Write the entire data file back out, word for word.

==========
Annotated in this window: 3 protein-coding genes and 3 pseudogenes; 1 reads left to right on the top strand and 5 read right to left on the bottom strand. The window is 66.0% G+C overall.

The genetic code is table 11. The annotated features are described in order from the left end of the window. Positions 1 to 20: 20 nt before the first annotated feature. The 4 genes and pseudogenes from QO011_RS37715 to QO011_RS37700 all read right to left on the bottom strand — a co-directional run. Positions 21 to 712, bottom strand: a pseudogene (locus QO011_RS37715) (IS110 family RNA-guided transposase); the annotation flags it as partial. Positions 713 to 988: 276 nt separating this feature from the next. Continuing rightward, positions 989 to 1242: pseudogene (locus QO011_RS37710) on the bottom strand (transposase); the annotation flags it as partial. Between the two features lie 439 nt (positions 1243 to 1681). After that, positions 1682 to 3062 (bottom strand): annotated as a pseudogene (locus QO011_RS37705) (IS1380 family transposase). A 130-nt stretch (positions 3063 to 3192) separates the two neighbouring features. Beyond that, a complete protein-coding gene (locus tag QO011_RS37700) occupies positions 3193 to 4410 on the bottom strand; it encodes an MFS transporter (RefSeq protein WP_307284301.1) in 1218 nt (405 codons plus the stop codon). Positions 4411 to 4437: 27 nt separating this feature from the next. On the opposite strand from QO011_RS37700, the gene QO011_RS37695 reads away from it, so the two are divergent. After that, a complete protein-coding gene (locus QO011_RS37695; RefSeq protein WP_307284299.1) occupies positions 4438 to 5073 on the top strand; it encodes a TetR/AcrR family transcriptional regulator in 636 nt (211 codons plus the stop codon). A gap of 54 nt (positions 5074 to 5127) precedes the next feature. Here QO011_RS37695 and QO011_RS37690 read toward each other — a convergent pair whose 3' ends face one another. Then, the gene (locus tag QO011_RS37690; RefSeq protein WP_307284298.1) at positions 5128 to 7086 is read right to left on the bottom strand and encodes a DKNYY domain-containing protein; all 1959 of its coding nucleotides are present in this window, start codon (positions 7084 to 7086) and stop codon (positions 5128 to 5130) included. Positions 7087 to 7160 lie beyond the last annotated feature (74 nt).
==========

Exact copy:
Annotated in this window: 3 protein-coding genes and 3 pseudogenes; 1 reads left to right on the top strand and 5 read right to left on the bottom strand. The window is 66.0% G+C overall.

The genetic code is table 11. The annotated features are described in order from the left end of the window. Positions 1 to 20: 20 nt before the first annotated feature. The 4 genes and pseudogenes from QO011_RS37715 to QO011_RS37700 all read right to left on the bottom strand — a co-directional run. Positions 21 to 712, bottom strand: a pseudogene (locus QO011_RS37715) (IS110 family RNA-guided transposase); the annotation flags it as partial. Positions 713 to 988: 276 nt separating this feature from the next. Continuing rightward, positions 989 to 1242: pseudogene (locus QO011_RS37710) on the bottom strand (transposase); the annotation flags it as partial. Between the two features lie 439 nt (positions 1243 to 1681). After that, positions 1682 to 3062 (bottom strand): annotated as a pseudogene (locus QO011_RS37705) (IS1380 family transposase). A 130-nt stretch (positions 3063 to 3192) separates the two neighbouring features. Beyond that, a complete protein-coding gene (locus tag QO011_RS37700) occupies positions 3193 to 4410 on the bottom strand; it encodes an MFS transporter (RefSeq protein WP_307284301.1) in 1218 nt (405 codons plus the stop codon). Positions 4411 to 4437: 27 nt separating this feature from the next. On the opposite strand from QO011_RS37700, the gene QO011_RS37695 reads away from it, so the two are divergent. After that, a complete protein-coding gene (locus QO011_RS37695; RefSeq protein WP_307284299.1) occupies positions 4438 to 5073 on the top strand; it encodes a TetR/AcrR family transcriptional regulator in 636 nt (211 codons plus the stop codon). A gap of 54 nt (positions 5074 to 5127) precedes the next feature. Here QO011_RS37695 and QO011_RS37690 read toward each other — a convergent pair whose 3' ends face one another. Then, the gene (locus tag QO011_RS37690; RefSeq protein WP_307284298.1) at positions 5128 to 7086 is read right to left on the bottom strand and encodes a DKNYY domain-containing protein; all 1959 of its coding nucleotides are present in this window, start codon (positions 7084 to 7086) and stop codon (positions 5128 to 5130) included. Positions 7087 to 7160 lie beyond the last annotated feature (74 nt).